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How to choose the right lehenga for your Marriage
Monday, March 30, 2015 5:04:30 AM America/Chicago
Gone are the days when it was considered that when a girl in India attains an age of 21 years, she needs to get married or else it is a bad omen. The same was the case of boys, if a boy is 24 years of age and isn’t married yet, and then there is some problem with the boy or his family. Today’s generation is much advanced in both its ideals and its thinking as both men and women consider marriage as a “social Obligation” of being together with the approval of the society.
This may sound a little off beat but the theory of getting married at a “certain age” has been put to rest by the generation of this century and it is a well-known fact that in order to get married to someone, there is a checklist, which one now has to follow.
- √Is the girl or boy financially stable? (On his/her own, not daddy’s money)
- √Does the boy have his future planned such as when would he buy his own house, what are his career goals, does he want children?
- √Would the couple getting married be staying in a joint family or would they be allowed to remain nuclear?
These are a few fundamental questions that a girl or a boy would ask each other before marriage is on the cards.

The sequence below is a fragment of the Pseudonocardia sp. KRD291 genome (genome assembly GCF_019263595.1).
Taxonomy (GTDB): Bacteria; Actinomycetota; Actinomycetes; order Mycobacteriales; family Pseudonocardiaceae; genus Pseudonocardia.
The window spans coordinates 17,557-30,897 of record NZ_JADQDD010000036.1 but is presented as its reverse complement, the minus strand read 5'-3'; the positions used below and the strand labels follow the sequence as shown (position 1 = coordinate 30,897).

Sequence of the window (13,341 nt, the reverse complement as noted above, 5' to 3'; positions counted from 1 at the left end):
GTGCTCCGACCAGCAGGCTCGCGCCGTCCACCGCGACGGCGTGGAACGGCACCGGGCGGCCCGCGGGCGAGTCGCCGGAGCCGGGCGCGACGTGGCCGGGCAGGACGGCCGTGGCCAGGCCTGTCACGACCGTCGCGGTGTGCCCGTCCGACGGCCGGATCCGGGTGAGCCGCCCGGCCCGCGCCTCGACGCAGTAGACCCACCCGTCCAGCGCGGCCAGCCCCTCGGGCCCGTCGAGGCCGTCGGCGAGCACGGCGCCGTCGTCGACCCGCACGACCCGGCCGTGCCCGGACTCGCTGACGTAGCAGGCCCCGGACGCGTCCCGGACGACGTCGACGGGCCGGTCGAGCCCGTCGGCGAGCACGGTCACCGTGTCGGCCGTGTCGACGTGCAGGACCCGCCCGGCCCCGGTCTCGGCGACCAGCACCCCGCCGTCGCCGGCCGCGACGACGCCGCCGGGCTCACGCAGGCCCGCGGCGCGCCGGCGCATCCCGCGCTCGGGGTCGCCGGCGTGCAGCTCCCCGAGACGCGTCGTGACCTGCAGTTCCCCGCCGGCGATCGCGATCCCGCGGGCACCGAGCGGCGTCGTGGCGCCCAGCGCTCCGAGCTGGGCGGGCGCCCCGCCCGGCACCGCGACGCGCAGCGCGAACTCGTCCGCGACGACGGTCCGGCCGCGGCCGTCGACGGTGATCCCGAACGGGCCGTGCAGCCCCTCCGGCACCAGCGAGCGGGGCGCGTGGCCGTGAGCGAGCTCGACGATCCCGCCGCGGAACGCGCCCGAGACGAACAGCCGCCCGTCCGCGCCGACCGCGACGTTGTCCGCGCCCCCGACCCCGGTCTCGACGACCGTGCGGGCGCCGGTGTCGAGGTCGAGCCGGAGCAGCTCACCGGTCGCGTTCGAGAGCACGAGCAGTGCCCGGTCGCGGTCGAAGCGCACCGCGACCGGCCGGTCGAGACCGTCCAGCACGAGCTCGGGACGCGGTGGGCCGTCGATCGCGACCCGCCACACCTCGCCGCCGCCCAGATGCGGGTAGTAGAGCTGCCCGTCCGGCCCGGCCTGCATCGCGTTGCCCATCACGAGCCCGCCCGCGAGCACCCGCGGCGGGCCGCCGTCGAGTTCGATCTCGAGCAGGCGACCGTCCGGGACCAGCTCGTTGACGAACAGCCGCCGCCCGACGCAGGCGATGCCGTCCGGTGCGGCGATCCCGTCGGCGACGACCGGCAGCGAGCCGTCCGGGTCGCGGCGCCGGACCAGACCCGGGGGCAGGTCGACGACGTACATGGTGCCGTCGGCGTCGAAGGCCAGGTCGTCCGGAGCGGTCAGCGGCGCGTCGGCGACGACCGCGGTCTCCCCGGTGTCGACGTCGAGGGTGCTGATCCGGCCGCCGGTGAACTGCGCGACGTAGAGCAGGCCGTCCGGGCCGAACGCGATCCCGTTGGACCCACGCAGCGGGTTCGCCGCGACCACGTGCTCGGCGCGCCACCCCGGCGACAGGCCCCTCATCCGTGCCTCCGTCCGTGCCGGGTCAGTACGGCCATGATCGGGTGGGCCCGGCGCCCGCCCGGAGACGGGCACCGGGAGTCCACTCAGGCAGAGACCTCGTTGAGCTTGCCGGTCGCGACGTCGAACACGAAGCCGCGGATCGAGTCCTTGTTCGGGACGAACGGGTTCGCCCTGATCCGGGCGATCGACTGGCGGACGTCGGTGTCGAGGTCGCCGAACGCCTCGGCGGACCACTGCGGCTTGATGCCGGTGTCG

So, what about those who love the idea of a marriage? Well for them, the quandary lies somewhere else. Taking the girl’s perspective, the biggest quandary for any girl getting married is getting the perfect “LEHENGA”.
One would wonder what the fuss is about a Lehenga, but it’s the bride who knows the value of a unique and exclusive Lehenga on her wedding day. She wants to be the most beautiful looking woman on that day and why not, it’s her wedding day!
So, here are a few steps to choose the best Lehenga for the brides to be: -
- Everyone knows that one of the most important and difficult yet memorable challenges of a wedding is finding that oh-so-perfect wedding lehenga. Everybody wanted not just the perfect lehenga, but also one that was fashioned from an old sari. Not just any sari but the traditional mother’s wedding sari.
- Never settle for one design in the beginning. In fact, atleast 100 designs should be seen before finalizing the one design, which you would be wearing at your wedding. It is always great to have looked at multiple options before hand than repent on it at the end.
- Before you pick out your favorite designer lehenga for your wedding, it is absolutely necessary that you know your body type, or shape. Let us remember that we all have our flaws, and accordingly, the ways to camouflage the same. Thus, knowing what looks best on us (and what does not), the wedding lehenga needs to be selected. And lo! You will definitely look like a million-dollar bride.
- Hourglass: A woman with an hourglass figure is someone who is busty with a defined waist, curvy hips and shapely legs. Though her bone structure is small, she might be heavy on the buttocks. A fishtail or a mermaid-style lehenga would compliment this figure like no other. It is fitted till the knee and then flares out till the bottom, accentuating the hips beautifully. Pair it with a halter-neck choli or a corset for the perfect look.